So, one night I got hammered. I woke up in a complete daze, still wasted and already 20 minutes late to work. I grabbed my phone without thinking and called my boss. She answered at the 1st or 2nd ring. I was stunned and started stumbling my words. While crap rolled out of my mouth, I told my boss my girlfriend was up all night throwing up blood and I was in the hospital with her and couldn’t make it in today (What the heck, brain?!).
I went into work the next day and had a card from my unit saying get well soon for my girlfriend. Then one-by-one, my co-workers came over and asked me about her. I lied and said her cysts ruptured and she was puking blood (she did have an ovarian cysts that would bug her but wasn’t serious enough for surgery). I then had to repeat this lie for another month, plus while co-workers asked me how she was recovering. I even had to research what meds people take for cysts and throwing up blood.
I felt like such a moron."
"The cafeteria at my work is rather expensive. To save money, I always ordered my meals without meat. So a veggie only salad, grilled cheese instead of a burger, taco salad with no beef etc.
The workers came to the conclusion I was a vegetarian, even though I am not. So when I did feel like getting a burger, one of workers jumped in and said, 'No, she doesn't eat meat. Make her a grilled cheese.'
The manager magically seemed to notice, too, and gave me a free prepackaged salad one day without meat because it was the last one left and said, 'I heard you are a vegetarian and I wanted to give you this.'
So now I am the local vegetarian and can only eat meat away from work."
"I was working in this factory as I saved up to live abroad for a year or so. I was talking to this guy and trying to explain it, but the machines were very loud so I wasn’t sure how much he understood. It was getting harder and harder to explain more and more annoying to repeat myself. We were talking for a while and I said, 'Yeah, my dad went to Japan for awhile when he was my age,' and the guy said, 'Oh, so that’s why your eyes look like that.'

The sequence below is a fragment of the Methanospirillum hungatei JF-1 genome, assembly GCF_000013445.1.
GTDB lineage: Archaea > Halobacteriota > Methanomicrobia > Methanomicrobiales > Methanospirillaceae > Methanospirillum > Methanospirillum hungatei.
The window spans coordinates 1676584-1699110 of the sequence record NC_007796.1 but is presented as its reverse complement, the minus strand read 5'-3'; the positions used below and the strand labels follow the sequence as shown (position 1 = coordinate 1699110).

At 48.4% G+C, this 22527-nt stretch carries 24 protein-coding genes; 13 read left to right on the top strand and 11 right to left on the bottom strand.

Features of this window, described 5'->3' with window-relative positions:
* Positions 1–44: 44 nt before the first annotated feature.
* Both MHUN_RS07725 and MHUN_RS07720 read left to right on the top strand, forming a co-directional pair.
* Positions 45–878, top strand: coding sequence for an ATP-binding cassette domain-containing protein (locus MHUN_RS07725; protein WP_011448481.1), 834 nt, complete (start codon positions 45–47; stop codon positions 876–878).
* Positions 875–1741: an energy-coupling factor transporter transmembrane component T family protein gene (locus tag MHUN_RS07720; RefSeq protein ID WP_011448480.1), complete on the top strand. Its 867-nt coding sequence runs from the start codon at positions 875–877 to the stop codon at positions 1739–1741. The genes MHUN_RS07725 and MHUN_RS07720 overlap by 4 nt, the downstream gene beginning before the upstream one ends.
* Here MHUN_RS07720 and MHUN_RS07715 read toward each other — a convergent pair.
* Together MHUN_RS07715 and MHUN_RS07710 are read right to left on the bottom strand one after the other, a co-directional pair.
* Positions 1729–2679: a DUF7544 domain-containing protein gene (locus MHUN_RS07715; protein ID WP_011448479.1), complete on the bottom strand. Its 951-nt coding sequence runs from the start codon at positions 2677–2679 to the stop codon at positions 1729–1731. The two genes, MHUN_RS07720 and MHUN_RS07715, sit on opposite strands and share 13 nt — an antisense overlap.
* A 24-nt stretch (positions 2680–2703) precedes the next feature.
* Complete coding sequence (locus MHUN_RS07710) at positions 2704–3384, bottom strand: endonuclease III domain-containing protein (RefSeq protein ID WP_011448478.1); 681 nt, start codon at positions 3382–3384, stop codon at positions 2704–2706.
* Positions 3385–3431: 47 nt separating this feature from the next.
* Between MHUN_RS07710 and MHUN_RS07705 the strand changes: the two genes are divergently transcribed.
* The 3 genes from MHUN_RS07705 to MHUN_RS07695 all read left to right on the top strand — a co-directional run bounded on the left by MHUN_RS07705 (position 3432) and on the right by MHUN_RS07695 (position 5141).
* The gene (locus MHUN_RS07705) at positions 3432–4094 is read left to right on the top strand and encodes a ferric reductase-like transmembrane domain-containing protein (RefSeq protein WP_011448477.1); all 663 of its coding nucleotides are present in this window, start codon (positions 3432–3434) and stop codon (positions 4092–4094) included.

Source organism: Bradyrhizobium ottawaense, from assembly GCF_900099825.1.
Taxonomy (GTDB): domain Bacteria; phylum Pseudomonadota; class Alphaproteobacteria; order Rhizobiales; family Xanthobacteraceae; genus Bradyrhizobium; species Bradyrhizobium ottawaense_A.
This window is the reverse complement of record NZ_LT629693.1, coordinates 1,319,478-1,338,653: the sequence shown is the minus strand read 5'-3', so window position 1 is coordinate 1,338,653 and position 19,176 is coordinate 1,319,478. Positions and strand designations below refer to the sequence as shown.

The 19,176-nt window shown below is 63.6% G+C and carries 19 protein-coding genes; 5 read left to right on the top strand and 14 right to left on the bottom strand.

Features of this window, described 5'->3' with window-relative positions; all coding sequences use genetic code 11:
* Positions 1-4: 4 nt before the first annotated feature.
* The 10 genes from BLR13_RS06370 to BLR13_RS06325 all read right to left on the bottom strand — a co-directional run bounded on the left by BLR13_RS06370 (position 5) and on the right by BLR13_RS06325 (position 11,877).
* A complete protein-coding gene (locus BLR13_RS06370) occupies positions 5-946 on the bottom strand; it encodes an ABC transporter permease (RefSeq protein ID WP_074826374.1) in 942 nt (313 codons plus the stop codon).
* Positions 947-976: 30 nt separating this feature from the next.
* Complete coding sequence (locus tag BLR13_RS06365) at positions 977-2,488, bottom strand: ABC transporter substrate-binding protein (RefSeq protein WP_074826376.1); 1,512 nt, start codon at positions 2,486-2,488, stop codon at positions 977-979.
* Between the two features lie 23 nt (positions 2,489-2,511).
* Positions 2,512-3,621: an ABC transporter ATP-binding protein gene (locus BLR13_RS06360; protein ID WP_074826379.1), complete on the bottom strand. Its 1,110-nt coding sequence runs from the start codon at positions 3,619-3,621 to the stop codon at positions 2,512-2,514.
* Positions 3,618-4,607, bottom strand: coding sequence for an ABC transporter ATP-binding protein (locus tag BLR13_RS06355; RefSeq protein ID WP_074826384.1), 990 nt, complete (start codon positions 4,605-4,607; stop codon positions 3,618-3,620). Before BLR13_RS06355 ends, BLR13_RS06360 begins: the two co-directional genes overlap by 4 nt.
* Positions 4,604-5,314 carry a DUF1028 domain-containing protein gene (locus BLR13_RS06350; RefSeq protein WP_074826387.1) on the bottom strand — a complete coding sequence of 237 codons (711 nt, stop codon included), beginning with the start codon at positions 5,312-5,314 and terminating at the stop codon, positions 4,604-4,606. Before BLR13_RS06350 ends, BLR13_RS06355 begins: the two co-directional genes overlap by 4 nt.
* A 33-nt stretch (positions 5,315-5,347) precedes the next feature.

To be clear, I am white, but I always get comments that I look Asian from people. Mostly because of how my eyes look. I figured, what the heck. I was done explaining things and repeating them, and I was probably never going to talk to this guy again, so I said 'Yeah,' and just didn’t bother correcting him.
Well, then it got spread around that I was part Japanese, and I didn’t really actually talk to many people there, so I didn’t really have a chance to correct it, but I noticed the Asian people at my work started giving me approving head nods. And that was it, until I started working with this really nice Haitian guy who was really friendly but sometimes kind of hard to understand. He walked up to me one day and just goes, 'Ching Chong Shing Wong She Sha,' or some other nonsense. And I just looked at him, confused, before he said, 'That’s the language of your people.' And I was shook. I had just experienced a Racism, for a race I didn’t even belong to, from a guy I had never even expected it from.
I literally had no words. Anyways, I actually never corrected anyone, so until the day I eventually quit, and probably to this day, the people there all still thought that I was part Japanese."
"Years ago, one of my best friends and I worked together at a restaurant known for its surly wait staff. I was going through a phase where I told everyone my name was Gus and that we were brothers, yada yada yada. There was a whole backstory and everything.
We got lots of bachelorette parties. Lots of them. My buddy was a pretty attractive guy, well above the average, and charming as all get out. As you may imagine, he didn't have too much trouble finding interested partners for an evening or an hour or whatever.
We had a busy night one night. I had a bachelorette party with lots of girls, one of whom takes a shine to my friend. Yes, that's something I could help with. I introduced a girl to 'Gus's brother' and told them to have a fun night.